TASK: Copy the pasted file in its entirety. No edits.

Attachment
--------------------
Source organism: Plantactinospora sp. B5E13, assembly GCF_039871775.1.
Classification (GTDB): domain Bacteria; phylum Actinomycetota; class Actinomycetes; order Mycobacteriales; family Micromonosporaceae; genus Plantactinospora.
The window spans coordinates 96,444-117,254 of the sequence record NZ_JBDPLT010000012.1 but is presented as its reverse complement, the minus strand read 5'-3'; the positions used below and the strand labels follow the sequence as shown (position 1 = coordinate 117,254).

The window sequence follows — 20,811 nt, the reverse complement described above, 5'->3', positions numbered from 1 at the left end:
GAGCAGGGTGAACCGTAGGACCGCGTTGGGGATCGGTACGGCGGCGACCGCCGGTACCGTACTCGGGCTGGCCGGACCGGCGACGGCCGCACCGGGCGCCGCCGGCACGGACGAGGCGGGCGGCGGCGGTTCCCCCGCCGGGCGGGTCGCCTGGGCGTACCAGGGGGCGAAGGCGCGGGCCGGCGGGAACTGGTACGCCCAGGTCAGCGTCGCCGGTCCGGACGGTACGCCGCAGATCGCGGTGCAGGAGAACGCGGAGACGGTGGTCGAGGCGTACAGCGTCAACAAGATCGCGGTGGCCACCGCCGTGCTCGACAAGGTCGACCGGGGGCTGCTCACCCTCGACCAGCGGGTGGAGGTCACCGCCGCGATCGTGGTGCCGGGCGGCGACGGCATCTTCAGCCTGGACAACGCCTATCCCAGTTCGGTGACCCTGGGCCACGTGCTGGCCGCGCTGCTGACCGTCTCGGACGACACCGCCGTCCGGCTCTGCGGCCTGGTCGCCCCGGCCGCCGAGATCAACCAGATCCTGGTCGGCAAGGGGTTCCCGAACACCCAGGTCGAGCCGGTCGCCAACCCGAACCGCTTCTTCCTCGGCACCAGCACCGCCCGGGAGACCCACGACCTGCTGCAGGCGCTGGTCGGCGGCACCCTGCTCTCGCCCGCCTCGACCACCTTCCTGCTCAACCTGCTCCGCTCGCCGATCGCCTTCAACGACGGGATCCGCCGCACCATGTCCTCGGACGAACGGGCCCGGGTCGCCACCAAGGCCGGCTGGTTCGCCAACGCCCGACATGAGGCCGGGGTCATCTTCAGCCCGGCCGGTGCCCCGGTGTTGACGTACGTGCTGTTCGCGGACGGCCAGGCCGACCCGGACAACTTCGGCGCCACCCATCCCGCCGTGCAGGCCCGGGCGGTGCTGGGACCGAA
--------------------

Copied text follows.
Source organism: Plantactinospora sp. B5E13, assembly GCF_039871775.1.
Classification (GTDB): domain Bacteria; phylum Actinomycetota; class Actinomycetes; order Mycobacteriales; family Micromonosporaceae; genus Plantactinospora.
The window spans coordinates 96,444-117,254 of the sequence record NZ_JBDPLT010000012.1 but is presented as its reverse complement, the minus strand read 5'-3'; the positions used below and the strand labels follow the sequence as shown (position 1 = coordinate 117,254).

The window sequence follows — 20,811 nt, the reverse complement described above, 5'->3', positions numbered from 1 at the left end:
GAGCAGGGTGAACCGTAGGACCGCGTTGGGGATCGGTACGGCGGCGACCGCCGGTACCGTACTCGGGCTGGCCGGACCGGCGACGGCCGCACCGGGCGCCGCCGGCACGGACGAGGCGGGCGGCGGCGGTTCCCCCGCCGGGCGGGTCGCCTGGGCGTACCAGGGGGCGAAGGCGCGGGCCGGCGGGAACTGGTACGCCCAGGTCAGCGTCGCCGGTCCGGACGGTACGCCGCAGATCGCGGTGCAGGAGAACGCGGAGACGGTGGTCGAGGCGTACAGCGTCAACAAGATCGCGGTGGCCACCGCCGTGCTCGACAAGGTCGACCGGGGGCTGCTCACCCTCGACCAGCGGGTGGAGGTCACCGCCGCGATCGTGGTGCCGGGCGGCGACGGCATCTTCAGCCTGGACAACGCCTATCCCAGTTCGGTGACCCTGGGCCACGTGCTGGCCGCGCTGCTGACCGTCTCGGACGACACCGCCGTCCGGCTCTGCGGCCTGGTCGCCCCGGCCGCCGAGATCAACCAGATCCTGGTCGGCAAGGGGTTCCCGAACACCCAGGTCGAGCCGGTCGCCAACCCGAACCGCTTCTTCCTCGGCACCAGCACCGCCCGGGAGACCCACGACCTGCTGCAGGCGCTGGTCGGCGGCACCCTGCTCTCGCCCGCCTCGACCACCTTCCTGCTCAACCTGCTCCGCTCGCCGATCGCCTTCAACGACGGGATCCGCCGCACCATGTCCTCGGACGAACGGGCCCGGGTCGCCACCAAGGCCGGCTGGTTCGCCAACGCCCGACATGAGGCCGGGGTCATCTTCAGCCCGGCCGGTGCCCCGGTGTTGACGTACGTGCTGTTCGCGGACGGCCAGGCCGACCCGGACAACTTCGGCGCCACCCATCCCGCCGTGCAGGCCCGGGCGGTGCTGGGACCGAA